Sri Lanka leader asks rights groups not to oppose executions

COLOMBO, Sri Lanka - Sri Lanka's president urged human rights groups on Wednesday not to interfere with his plans to end a 43-year moratorium on capital punishment.

Maithripala Sirisena told Parliament that executions will resume in the next two months.

He said many larger nations carry out executions but smaller countries like Sri Lanka are hampered by human rights groups in their efforts to control crime.

"In carrying out the executions ... I especially appeal to the human rights organizations not to control punishments given to serious criminals by raising human rights issues," Sirisena said.

Sri Lanka is predominantly Buddhist, a religion which advocates non-violence. It last executed a prisoner in 1976.

Sirisena said while the country has had positive influences from all religions, tough law enforcement is necessary to curb crime and maintain order.

Recent large seizures of narcotics have raised suspicions that the country has become a smuggling hub.

During a visit to the Philippines last month, Sirisena praised President Rodrigo Duterte's drug crackdown as "an example to the world." Thousands of suspects have been killed in the crackdown, which Duterte launched after taking office in 2016. Rights groups have denounced the killings as extrajudicial executions.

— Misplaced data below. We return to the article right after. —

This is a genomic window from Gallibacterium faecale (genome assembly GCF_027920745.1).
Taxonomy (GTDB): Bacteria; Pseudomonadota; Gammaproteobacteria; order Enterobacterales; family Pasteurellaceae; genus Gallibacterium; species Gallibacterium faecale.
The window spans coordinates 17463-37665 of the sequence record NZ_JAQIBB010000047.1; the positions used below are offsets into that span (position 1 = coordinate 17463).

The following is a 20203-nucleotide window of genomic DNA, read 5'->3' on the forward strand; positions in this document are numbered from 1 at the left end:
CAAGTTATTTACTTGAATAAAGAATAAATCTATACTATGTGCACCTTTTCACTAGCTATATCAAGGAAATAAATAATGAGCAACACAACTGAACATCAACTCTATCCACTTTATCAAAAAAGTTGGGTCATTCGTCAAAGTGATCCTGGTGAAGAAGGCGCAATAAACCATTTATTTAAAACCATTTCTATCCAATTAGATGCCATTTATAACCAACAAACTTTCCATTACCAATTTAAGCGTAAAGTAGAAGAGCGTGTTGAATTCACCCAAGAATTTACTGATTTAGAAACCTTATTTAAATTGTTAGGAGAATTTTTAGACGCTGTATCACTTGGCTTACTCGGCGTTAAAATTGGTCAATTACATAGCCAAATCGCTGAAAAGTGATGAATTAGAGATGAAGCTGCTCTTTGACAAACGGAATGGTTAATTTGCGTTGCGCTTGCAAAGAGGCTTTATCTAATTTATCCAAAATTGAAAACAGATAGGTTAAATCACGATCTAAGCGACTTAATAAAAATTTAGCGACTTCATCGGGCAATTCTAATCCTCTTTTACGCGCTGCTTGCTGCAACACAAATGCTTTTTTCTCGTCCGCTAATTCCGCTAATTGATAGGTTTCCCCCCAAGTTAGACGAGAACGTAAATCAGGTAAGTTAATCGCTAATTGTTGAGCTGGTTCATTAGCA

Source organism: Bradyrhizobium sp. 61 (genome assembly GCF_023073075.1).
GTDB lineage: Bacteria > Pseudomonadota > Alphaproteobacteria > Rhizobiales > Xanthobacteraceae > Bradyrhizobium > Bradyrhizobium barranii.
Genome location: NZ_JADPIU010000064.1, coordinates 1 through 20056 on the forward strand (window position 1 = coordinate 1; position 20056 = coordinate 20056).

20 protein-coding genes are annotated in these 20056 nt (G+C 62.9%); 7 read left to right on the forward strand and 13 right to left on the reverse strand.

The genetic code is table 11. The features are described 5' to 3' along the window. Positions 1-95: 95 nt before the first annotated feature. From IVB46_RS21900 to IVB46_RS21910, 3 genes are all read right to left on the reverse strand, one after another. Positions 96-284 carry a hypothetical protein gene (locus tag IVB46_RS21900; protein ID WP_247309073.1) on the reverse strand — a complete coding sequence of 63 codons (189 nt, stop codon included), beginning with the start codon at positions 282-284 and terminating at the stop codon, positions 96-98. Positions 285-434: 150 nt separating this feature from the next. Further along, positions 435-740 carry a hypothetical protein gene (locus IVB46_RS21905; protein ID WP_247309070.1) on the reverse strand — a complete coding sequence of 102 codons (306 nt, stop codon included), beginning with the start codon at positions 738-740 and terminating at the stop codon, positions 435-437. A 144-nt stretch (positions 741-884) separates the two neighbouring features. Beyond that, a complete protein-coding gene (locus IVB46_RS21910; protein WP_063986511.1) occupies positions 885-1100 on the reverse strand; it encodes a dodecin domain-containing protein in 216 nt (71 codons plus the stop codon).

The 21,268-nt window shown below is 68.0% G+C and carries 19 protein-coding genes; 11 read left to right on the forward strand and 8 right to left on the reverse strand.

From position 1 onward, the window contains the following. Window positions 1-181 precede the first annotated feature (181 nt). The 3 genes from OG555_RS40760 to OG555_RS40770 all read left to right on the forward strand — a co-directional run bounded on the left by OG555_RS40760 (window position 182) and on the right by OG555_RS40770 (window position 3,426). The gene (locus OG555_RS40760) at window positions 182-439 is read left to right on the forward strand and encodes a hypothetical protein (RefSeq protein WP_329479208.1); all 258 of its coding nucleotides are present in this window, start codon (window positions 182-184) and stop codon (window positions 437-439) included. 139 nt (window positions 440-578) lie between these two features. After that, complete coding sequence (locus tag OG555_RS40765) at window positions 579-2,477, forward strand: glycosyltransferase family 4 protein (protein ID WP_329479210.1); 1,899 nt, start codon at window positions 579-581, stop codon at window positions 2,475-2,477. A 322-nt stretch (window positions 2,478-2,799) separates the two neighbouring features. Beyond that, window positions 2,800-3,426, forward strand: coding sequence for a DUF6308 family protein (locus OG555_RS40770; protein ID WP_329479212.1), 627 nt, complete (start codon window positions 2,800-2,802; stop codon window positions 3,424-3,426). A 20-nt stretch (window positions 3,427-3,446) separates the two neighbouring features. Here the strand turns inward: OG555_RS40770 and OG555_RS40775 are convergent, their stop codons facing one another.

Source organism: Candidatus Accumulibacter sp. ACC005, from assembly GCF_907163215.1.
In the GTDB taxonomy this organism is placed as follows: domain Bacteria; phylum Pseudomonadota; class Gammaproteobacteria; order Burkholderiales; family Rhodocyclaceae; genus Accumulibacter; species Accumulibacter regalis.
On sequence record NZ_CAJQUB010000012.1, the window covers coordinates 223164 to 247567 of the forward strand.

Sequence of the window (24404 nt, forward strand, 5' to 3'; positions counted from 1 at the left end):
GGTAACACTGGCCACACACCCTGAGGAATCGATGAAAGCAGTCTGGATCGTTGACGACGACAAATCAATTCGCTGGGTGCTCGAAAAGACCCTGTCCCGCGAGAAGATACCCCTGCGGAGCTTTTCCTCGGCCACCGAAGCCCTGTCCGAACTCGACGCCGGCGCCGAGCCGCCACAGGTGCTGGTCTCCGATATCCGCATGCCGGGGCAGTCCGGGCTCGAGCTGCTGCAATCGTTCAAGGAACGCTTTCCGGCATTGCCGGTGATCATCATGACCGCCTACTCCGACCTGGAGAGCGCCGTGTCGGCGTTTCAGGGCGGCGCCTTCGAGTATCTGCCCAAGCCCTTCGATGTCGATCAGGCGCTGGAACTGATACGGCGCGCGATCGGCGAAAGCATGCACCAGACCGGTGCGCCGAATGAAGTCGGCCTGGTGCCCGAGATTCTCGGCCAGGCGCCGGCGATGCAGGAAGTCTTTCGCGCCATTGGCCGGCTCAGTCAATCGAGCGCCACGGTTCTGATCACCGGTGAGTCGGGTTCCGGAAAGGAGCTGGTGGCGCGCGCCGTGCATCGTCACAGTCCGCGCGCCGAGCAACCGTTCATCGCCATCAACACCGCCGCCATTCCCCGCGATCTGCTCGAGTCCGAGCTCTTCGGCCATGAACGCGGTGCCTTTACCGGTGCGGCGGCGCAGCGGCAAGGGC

Sri Lanka has 1,299 prisoners facing death sentences, including 48 convicted of drug offences.

Police have intensified efforts to crack down on drugs, seizing 90 kilograms (198 pounds) of heroin from a luxury apartment in Colombo last month. Two Americans, two Sri Lankans and an Afghan were arrested. On Tuesday, a total 110 kilograms (242 pounds) of drugs were seized from two locations near the capital.

Giada Girelli, a human rights analyst with the Harm Reduction International drug policy research group, said last week that there is no evidence that executions would serve as an effective deterrent to drug use or trafficking.


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